If some state lawmakers have their way (and they often do), the 2024 presidential primary date in Pennsylvania will be moved way up. No longer will we be forced to sit back and watch 26 people in New Hampshire decide the direction of our country.

Weeks after the state again slammed the brakes on their application, Erie County officials are back at it, pushing for movement on their community college bid as early as January. Expect this issue to continue to be wrapped around the axle for the foreseeable future.   

Harrisburg Mayor Eric Papenfuse plans to abandon a potential deal to privatize the city’s water and sewer system as he threw his support this week behind a plan to add additional fees to city dwellers to pay for sewer and stormwater upgrades. This should go over well, we are sure.   

The business of the state Senate was temporarily upended this week as Sen. John Yudichak of Luzerne County announced he switched his party registration from Democrat to Independent and will caucus with the GOP moving forward. Nothing like a party switch to get tongues wagging all over the state capitol.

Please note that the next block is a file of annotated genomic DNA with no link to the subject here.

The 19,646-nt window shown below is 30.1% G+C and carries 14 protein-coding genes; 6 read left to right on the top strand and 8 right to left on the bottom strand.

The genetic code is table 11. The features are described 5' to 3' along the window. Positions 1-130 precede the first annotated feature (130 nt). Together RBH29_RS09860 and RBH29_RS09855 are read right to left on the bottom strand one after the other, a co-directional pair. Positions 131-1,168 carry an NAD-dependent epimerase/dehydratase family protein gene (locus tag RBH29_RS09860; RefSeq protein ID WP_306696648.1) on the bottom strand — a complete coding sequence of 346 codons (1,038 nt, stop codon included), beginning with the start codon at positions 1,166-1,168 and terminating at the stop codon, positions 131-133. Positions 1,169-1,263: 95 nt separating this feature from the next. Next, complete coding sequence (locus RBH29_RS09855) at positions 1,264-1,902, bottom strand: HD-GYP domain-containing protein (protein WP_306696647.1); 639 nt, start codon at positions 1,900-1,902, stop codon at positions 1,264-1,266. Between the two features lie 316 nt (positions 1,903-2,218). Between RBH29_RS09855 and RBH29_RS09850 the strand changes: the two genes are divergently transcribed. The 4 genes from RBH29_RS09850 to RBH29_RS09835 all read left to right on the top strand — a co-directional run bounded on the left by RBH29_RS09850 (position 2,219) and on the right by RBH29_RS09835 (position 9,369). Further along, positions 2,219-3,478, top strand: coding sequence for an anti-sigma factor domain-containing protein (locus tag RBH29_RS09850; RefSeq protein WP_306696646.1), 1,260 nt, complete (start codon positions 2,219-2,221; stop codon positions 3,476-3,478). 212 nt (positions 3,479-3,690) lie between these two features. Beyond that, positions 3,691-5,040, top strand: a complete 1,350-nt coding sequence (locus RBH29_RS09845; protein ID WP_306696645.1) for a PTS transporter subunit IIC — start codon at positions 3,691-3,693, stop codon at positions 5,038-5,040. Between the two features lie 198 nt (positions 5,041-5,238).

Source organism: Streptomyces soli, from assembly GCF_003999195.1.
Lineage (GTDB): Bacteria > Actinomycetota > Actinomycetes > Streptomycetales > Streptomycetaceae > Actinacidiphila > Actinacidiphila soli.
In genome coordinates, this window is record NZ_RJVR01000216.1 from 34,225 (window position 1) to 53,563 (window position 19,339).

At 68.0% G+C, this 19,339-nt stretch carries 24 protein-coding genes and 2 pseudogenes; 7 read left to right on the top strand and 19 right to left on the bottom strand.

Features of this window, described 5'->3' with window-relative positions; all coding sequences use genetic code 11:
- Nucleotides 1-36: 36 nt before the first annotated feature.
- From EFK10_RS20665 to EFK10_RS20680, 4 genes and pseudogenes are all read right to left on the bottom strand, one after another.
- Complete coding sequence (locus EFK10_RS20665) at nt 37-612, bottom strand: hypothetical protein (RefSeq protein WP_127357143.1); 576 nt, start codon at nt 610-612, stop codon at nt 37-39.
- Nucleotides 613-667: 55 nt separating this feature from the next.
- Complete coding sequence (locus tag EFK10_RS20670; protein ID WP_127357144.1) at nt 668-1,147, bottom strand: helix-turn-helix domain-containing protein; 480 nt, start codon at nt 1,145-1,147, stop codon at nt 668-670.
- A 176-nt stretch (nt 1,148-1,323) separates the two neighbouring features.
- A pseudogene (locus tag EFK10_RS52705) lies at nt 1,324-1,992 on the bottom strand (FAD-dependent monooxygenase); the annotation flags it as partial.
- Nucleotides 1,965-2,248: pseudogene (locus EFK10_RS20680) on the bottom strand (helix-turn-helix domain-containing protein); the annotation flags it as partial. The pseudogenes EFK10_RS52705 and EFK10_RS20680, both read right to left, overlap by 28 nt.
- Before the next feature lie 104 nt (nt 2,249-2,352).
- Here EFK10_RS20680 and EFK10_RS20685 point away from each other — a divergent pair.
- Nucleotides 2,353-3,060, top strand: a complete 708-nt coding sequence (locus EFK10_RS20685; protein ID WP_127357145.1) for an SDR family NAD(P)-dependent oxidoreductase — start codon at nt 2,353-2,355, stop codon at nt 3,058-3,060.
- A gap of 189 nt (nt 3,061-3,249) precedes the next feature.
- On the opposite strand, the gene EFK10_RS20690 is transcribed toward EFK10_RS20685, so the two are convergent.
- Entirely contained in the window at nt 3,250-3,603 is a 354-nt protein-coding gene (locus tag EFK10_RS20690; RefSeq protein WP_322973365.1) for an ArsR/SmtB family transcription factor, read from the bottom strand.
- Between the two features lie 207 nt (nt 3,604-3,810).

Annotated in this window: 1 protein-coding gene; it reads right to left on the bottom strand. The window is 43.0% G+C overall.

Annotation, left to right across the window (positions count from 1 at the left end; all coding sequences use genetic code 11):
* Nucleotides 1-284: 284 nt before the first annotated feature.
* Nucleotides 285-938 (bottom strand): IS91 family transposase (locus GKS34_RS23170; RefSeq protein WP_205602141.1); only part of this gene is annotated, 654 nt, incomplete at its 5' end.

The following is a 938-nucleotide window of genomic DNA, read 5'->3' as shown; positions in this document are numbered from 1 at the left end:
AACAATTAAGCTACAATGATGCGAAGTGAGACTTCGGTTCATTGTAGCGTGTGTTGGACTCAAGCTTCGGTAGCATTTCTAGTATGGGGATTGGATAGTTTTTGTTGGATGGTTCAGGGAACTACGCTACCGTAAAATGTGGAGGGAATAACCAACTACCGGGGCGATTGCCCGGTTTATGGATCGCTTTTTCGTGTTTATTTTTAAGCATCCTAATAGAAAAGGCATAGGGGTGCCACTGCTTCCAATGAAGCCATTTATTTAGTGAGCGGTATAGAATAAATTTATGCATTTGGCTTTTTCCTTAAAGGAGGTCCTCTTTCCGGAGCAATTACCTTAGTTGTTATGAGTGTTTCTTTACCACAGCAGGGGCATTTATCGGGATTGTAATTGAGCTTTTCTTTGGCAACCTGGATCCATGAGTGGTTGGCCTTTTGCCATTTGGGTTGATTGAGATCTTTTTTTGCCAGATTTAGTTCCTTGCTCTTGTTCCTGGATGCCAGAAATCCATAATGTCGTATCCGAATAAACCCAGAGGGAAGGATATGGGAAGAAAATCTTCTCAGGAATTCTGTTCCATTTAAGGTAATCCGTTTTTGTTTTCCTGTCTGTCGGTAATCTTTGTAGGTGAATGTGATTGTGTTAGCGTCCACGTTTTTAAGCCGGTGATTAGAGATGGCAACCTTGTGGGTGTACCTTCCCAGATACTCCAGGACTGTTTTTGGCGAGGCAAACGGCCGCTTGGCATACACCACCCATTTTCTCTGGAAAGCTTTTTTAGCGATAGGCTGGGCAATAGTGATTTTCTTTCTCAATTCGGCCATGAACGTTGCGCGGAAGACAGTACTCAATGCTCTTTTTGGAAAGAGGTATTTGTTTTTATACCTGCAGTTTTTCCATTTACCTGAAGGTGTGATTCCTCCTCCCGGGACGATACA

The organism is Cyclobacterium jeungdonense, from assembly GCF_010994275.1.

In other nakedly political news, if you were wondering where former state senator and failed gubernatorial candidate Scott Wagner has landed, it very well may be directly opposite longtime GOP power broker Bob Asher. Wagner is floating the idea of taking on Asher for his powerful spot on the Republican National Committee. Some bad blood flows pretty deep around here.   

In our We Can’t Make This Up segment this week, we take you to aptly named Toms River, New Jersey, where wild turkeys have pretty much taken over the entire town, setting up a potentially deadly, Quentin Tarantino-esque showdown next Thursday. Turkeys vs. Humans: this time, it’s personal.

That’s what passes for news around here as we careen wildly into the weekend. From all your friends at Team Triad, have a great one!

Friday Happy Hour: Gin Edition

We start this week’s missive by taking you to Lafayette County, Wisconsin, where some elected officials have lost their damned minds.  Earlier this week, one of the county commissioners filed a new resolution that would criminally charge reporters for the crime of not posting official press releases word-for-word. In essence, normal, everyday reporting would become a crime.  The crime here seems to be that people elected these loon bags to office in the first place.  Gin